This is one of my Bloodletters from the Daemonhost of Khorne. These guys I wanted to be very quick to paint, but also emphasise their extreme evil and bestial nature with dark colours overwashed by Badab Black. The use of the wash to darken the models makes them look less cartoony and more evil to me.

 Colour Palette
Another choice in your overall army scheme is the Colour Palette you stick to. I've seen extreme ends of the scale for this, with a Warhammer Fantasy Wood Elf army that was painted in Blues, Greys and pale Browns as a winter theme and it looked amazing. However, just by using a limited palette of specific colours can give such an impression too.

Take my Ork Warboss, who was painted as "How all the rest of his Waagh! should look". By using a pale brown and cream colours for the clothing, I've tried to get the feel like they use really poor fabrics like 41st millenium potato sacks and such, to make them feel more like scavenging Raiders.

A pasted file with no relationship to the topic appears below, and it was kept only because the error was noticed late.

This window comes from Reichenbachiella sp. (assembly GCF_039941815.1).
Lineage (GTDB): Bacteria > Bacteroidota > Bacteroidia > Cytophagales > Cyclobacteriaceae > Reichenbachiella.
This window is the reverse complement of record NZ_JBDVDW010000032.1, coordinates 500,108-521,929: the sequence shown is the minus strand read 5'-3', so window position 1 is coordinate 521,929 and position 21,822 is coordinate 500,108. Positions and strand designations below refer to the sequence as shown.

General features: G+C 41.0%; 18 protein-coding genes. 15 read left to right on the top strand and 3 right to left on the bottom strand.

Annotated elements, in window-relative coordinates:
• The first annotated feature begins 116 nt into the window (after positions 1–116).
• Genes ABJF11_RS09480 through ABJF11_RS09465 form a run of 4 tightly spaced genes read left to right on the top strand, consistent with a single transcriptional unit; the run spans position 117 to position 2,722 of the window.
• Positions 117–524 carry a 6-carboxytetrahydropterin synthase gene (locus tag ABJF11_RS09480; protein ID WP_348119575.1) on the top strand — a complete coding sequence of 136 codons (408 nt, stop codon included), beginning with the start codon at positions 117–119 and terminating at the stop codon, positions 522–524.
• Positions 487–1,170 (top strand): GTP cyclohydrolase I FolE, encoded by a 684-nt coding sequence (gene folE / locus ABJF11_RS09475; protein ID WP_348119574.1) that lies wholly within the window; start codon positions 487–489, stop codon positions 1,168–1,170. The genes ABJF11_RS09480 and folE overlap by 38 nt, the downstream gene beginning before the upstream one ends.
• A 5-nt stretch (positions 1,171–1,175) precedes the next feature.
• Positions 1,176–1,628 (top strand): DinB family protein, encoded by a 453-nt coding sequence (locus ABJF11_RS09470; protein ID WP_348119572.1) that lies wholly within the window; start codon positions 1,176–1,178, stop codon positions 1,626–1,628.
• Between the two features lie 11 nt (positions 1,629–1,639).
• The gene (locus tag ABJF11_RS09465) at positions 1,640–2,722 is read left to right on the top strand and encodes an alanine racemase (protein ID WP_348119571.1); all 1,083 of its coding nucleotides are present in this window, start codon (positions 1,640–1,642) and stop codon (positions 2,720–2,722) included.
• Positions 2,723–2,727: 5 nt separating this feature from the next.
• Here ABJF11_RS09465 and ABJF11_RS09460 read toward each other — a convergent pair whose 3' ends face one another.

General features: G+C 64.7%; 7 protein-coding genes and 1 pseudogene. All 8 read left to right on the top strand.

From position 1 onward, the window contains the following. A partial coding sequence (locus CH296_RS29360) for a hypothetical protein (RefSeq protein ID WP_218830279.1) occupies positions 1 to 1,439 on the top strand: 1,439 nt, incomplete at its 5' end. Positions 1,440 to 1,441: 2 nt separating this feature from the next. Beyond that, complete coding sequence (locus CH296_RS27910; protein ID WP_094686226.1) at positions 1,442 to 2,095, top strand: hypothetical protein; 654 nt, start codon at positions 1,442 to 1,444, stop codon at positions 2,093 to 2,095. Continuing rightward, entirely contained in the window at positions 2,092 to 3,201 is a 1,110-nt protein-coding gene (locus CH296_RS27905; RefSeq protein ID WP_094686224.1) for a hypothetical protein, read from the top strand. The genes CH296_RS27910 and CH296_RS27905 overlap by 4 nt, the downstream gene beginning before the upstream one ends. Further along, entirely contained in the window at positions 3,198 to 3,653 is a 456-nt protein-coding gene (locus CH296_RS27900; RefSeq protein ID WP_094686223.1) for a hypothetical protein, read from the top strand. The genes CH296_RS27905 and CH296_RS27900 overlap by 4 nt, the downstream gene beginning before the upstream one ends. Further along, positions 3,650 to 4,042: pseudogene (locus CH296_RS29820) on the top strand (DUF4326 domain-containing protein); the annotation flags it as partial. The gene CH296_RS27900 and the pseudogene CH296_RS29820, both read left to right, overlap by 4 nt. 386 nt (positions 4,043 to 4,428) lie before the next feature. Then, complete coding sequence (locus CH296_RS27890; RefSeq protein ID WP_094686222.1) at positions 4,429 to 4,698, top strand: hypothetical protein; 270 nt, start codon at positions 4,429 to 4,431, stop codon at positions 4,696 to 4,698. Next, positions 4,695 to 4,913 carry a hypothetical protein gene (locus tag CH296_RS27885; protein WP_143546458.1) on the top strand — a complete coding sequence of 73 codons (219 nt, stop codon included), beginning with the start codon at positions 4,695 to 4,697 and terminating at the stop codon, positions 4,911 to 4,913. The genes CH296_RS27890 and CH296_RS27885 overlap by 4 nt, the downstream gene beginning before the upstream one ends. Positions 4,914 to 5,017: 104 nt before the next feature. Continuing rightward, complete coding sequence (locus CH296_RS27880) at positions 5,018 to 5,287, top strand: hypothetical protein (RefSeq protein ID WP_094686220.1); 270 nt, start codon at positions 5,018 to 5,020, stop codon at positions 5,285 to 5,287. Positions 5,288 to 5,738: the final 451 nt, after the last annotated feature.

Also, I've not used gold on any of my Orks. I figured that a bunch of Looting Raiders would have either spent or lost the gold, so I went for very dark metal colours like battered steel.

The next step players take to theme their armies is converting - which can be something as simple as most of my Ork conversions are, or very heavily converted armies like Traitor Guard armies made from Catachan / Beastmen Hybrids or such.

My Orks, as I've said previously are major Lootas and since most of the time they are fighting Imperial opposition, they tend to loot their leftovers. Things range from small conversion jobs like weapon swaps and "Orkifying", to kit bashing and other conversions.

These are my Meganobz who thought the Beakies had it too good with their Terminator armour, so crumped a bunch of them and cobbled together the left over armour to make Mega Armour. They've also gone for a variety of colours, signifying they've fought lots of different Space Marine chapters in their time.